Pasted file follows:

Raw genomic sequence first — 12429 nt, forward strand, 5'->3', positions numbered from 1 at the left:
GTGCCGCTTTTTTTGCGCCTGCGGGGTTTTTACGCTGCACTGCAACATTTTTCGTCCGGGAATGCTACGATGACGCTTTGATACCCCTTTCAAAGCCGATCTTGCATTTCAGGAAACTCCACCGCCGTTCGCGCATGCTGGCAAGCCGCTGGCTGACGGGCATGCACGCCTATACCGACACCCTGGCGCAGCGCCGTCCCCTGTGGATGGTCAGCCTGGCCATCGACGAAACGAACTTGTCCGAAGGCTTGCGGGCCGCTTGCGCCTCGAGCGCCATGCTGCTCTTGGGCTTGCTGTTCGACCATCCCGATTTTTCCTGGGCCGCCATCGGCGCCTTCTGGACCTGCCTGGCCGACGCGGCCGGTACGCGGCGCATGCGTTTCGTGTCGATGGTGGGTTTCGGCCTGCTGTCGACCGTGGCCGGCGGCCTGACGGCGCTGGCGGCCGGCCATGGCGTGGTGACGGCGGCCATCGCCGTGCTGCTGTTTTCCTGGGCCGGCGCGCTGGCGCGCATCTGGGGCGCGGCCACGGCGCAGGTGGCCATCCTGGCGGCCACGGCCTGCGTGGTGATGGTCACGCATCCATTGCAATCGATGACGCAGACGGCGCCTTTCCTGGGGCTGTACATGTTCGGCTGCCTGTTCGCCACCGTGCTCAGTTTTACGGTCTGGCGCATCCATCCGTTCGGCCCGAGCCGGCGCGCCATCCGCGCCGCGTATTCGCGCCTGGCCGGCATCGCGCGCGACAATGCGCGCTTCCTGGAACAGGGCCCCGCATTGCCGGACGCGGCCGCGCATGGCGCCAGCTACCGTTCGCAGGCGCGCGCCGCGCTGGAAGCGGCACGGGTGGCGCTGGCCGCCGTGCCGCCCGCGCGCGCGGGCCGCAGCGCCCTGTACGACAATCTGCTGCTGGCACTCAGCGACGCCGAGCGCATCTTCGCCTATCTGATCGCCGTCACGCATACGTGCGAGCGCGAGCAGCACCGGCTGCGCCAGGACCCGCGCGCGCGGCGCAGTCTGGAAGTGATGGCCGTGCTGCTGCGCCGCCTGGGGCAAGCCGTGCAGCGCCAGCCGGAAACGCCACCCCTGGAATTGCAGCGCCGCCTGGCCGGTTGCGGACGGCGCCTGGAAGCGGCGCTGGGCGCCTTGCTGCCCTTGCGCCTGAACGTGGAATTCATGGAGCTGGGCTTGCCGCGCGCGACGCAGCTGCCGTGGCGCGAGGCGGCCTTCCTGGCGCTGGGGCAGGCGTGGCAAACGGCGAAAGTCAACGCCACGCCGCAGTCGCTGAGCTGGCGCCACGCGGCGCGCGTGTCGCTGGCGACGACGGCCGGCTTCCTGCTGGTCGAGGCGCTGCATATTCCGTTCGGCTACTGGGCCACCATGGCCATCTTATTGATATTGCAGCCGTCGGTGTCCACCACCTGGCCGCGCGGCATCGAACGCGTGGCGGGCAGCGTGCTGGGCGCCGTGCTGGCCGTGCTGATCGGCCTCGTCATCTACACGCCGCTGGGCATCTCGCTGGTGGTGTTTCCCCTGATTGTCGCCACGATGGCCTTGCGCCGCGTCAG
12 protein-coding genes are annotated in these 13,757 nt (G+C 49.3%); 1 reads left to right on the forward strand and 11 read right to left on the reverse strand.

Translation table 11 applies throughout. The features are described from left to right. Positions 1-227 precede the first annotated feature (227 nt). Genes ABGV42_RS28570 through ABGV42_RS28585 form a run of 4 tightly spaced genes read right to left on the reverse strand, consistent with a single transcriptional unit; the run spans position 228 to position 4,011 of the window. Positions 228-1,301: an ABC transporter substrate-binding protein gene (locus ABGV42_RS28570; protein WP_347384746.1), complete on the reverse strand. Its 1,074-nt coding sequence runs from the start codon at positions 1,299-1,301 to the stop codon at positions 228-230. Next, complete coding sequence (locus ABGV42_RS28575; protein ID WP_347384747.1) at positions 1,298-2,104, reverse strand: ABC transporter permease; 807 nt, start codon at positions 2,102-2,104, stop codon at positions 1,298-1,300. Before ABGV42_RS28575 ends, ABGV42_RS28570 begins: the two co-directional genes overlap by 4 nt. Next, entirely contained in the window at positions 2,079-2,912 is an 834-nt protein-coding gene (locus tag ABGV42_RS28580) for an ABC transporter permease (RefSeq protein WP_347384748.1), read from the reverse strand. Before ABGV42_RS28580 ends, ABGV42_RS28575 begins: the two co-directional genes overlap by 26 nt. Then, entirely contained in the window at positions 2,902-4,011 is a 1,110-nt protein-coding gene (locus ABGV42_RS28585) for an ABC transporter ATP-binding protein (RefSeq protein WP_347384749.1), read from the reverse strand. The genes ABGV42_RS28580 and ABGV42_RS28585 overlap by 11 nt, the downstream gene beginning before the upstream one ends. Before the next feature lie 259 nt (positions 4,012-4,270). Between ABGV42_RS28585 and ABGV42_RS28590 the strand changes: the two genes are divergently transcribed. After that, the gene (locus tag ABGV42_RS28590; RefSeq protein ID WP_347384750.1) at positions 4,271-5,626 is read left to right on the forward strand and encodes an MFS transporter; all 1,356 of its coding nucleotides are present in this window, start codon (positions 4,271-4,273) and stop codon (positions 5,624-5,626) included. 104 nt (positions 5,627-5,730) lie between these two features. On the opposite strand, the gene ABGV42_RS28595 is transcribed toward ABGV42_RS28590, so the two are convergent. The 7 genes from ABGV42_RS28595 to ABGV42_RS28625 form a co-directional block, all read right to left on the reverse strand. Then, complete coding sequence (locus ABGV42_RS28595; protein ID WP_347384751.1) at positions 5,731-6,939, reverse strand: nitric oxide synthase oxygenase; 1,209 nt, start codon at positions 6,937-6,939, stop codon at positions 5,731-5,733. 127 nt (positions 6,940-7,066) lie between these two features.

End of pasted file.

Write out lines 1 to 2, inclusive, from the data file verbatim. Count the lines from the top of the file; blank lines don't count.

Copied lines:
Raw genomic sequence first — 12429 nt, forward strand, 5'->3', positions numbered from 1 at the left:
GTGCCGCTTTTTTTGCGCCTGCGGGGTTTTTACGCTGCACTGCAACATTTTTCGTCCGGGAATGCTACGATGACGCTTTGATACCCCTTTCAAAGCCGATCTTGCATTTCAGGAAACTCCACCGCCGTTCGCGCATGCTGGCAAGCCGCTGGCTGACGGGCATGCACGCCTATACCGACACCCTGGCGCAGCGCCGTCCCCTGTGGATGGTCAGCCTGGCCATCGACGAAACGAACTTGTCCGAAGGCTTGCGGGCCGCTTGCGCCTCGAGCGCCATGCTGCTCTTGGGCTTGCTGTTCGACCATCCCGATTTTTCCTGGGCCGCCATCGGCGCCTTCTGGACCTGCCTGGCCGACGCGGCCGGTACGCGGCGCATGCGTTTCGTGTCGATGGTGGGTTTCGGCCTGCTGTCGACCGTGGCCGGCGGCCTGACGGCGCTGGCGGCCGGCCATGGCGTGGTGACGGCGGCCATCGCCGTGCTGCTGTTTTCCTGGGCCGGCGCGCTGGCGCGCATCTGGGGCGCGGCCACGGCGCAGGTGGCCATCCTGGCGGCCACGGCCTGCGTGGTGATGGTCACGCATCCATTGCAATCGATGACGCAGACGGCGCCTTTCCTGGGGCTGTACATGTTCGGCTGCCTGTTCGCCACCGTGCTCAGTTTTACGGTCTGGCGCATCCATCCGTTCGGCCCGAGCCGGCGCGCCATCCGCGCCGCGTATTCGCGCCTGGCCGGCATCGCGCGCGACAATGCGCGCTTCCTGGAACAGGGCCCCGCATTGCCGGACGCGGCCGCGCATGGCGCCAGCTACCGTTCGCAGGCGCGCGCCGCGCTGGAAGCGGCACGGGTGGCGCTGGCCGCCGTGCCGCCCGCGCGCGCGGGCCGCAGCGCCCTGTACGACAATCTGCTGCTGGCACTCAGCGACGCCGAGCGCATCTTCGCCTATCTGATCGCCGTCACGCATACGTGCGAGCGCGAGCAGCACCGGCTGCGCCAGGACCCGCGCGCGCGGCGCAGTCTGGAAGTGATGGCCGTGCTGCTGCGCCGCCTGGGGCAAGCCGTGCAGCGCCAGCCGGAAACGCCACCCCTGGAATTGCAGCGCCGCCTGGCCGGTTGCGGACGGCGCCTGGAAGCGGCGCTGGGCGCCTTGCTGCCCTTGCGCCTGAACGTGGAATTCATGGAGCTGGGCTTGCCGCGCGCGACGCAGCTGCCGTGGCGCGAGGCGGCCTTCCTGGCGCTGGGGCAGGCGTGGCAAACGGCGAAAGTCAACGCCACGCCGCAGTCGCTGAGCTGGCGCCACGCGGCGCGCGTGTCGCTGGCGACGACGGCCGGCTTCCTGCTGGTCGAGGCGCTGCATATTCCGTTCGGCTACTGGGCCACCATGGCCATCTTATTGATATTGCAGCCGTCGGTGTCCACCACCTGGCCGCGCGGCATCGAACGCGTGGCGGGCAGCGTGCTGGGCGCCGTGCTGGCCGTGCTGATCGGCCTCGTCATCTACACGCCGCTGGGCATCTCGCTGGTGGTGTTTCCCCTGATTGTCGCCACGATGGCCTTGCGCCGCGTCAG